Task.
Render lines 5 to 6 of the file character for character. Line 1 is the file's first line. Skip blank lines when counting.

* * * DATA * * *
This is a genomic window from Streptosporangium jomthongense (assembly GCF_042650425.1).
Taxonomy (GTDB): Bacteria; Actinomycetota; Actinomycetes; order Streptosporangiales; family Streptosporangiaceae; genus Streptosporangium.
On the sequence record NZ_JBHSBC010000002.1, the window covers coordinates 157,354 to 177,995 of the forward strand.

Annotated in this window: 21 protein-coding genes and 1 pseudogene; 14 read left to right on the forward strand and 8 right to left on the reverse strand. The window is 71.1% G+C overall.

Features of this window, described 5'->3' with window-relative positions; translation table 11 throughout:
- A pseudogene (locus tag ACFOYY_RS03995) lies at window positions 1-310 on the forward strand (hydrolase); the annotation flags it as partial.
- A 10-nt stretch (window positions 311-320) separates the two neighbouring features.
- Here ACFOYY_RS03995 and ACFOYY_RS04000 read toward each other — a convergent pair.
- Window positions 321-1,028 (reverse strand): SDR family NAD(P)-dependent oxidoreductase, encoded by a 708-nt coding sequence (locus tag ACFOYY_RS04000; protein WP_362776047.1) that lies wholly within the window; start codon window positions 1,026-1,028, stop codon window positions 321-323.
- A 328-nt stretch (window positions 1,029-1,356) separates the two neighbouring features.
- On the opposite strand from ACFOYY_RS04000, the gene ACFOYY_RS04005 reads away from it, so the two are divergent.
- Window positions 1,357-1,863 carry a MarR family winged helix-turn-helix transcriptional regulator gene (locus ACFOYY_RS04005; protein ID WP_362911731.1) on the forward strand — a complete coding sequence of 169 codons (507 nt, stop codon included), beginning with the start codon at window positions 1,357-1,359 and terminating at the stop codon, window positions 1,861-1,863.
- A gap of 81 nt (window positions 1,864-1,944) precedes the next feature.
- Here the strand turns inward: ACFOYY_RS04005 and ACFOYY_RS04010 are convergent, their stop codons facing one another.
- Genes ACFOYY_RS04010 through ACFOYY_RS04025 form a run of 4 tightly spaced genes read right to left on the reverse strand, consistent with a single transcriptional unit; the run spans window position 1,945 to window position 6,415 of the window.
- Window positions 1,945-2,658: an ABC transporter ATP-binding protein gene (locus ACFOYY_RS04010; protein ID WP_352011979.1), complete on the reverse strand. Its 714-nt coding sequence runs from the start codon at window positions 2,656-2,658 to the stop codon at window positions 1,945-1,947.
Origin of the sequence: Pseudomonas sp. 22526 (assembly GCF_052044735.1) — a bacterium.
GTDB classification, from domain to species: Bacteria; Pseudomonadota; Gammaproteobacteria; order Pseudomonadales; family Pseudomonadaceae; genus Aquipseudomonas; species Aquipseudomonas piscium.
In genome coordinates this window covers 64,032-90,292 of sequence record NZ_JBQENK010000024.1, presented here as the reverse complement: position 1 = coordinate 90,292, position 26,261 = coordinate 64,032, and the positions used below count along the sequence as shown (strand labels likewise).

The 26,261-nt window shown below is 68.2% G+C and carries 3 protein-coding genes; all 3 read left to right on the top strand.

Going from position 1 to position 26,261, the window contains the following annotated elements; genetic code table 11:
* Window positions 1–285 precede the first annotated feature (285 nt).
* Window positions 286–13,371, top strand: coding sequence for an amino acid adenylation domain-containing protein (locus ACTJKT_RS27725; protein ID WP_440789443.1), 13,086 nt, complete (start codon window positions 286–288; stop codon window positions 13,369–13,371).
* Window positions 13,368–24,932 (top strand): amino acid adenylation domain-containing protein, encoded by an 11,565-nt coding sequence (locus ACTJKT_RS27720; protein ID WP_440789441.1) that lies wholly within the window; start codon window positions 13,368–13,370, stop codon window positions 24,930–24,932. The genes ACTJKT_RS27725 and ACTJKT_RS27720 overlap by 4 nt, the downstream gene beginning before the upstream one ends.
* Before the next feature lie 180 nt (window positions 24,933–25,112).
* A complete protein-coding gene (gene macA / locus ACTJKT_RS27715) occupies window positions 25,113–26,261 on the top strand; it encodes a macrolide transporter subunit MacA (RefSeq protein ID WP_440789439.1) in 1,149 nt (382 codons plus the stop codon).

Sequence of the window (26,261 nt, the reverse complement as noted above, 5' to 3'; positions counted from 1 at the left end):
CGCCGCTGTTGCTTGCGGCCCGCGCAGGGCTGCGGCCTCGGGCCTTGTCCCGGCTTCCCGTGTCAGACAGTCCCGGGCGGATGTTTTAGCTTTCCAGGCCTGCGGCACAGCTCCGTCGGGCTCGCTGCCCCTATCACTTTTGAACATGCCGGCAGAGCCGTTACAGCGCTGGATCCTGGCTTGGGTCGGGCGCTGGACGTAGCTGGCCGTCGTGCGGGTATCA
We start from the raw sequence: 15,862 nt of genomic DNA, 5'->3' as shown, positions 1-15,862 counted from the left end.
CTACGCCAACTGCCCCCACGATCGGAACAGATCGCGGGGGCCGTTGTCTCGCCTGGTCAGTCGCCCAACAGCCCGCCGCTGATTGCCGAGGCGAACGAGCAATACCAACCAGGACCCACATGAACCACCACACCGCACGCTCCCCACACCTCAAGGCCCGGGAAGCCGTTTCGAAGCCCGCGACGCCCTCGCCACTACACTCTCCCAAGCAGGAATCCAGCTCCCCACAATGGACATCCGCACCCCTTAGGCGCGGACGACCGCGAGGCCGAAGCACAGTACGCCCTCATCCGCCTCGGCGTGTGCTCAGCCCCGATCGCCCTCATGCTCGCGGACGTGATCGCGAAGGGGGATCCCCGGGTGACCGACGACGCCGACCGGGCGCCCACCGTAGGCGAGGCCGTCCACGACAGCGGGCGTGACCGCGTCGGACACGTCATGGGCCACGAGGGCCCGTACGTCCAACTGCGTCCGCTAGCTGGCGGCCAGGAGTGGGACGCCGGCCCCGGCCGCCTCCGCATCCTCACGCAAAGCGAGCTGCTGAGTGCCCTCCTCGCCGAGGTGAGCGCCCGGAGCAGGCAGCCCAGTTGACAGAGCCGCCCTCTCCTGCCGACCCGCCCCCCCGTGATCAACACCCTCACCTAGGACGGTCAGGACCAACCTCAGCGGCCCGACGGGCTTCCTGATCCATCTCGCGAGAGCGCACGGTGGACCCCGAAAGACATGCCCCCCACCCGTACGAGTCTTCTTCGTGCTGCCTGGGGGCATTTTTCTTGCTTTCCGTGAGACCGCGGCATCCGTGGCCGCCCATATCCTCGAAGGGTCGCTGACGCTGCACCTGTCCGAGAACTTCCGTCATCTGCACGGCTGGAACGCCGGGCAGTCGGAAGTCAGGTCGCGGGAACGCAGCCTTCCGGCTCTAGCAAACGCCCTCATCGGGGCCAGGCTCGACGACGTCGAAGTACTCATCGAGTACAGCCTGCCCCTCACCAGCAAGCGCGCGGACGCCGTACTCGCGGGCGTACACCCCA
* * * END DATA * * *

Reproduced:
Features of this window, described 5'->3' with window-relative positions; translation table 11 throughout:
- A pseudogene (locus tag ACFOYY_RS03995) lies at window positions 1-310 on the forward strand (hydrolase); the annotation flags it as partial.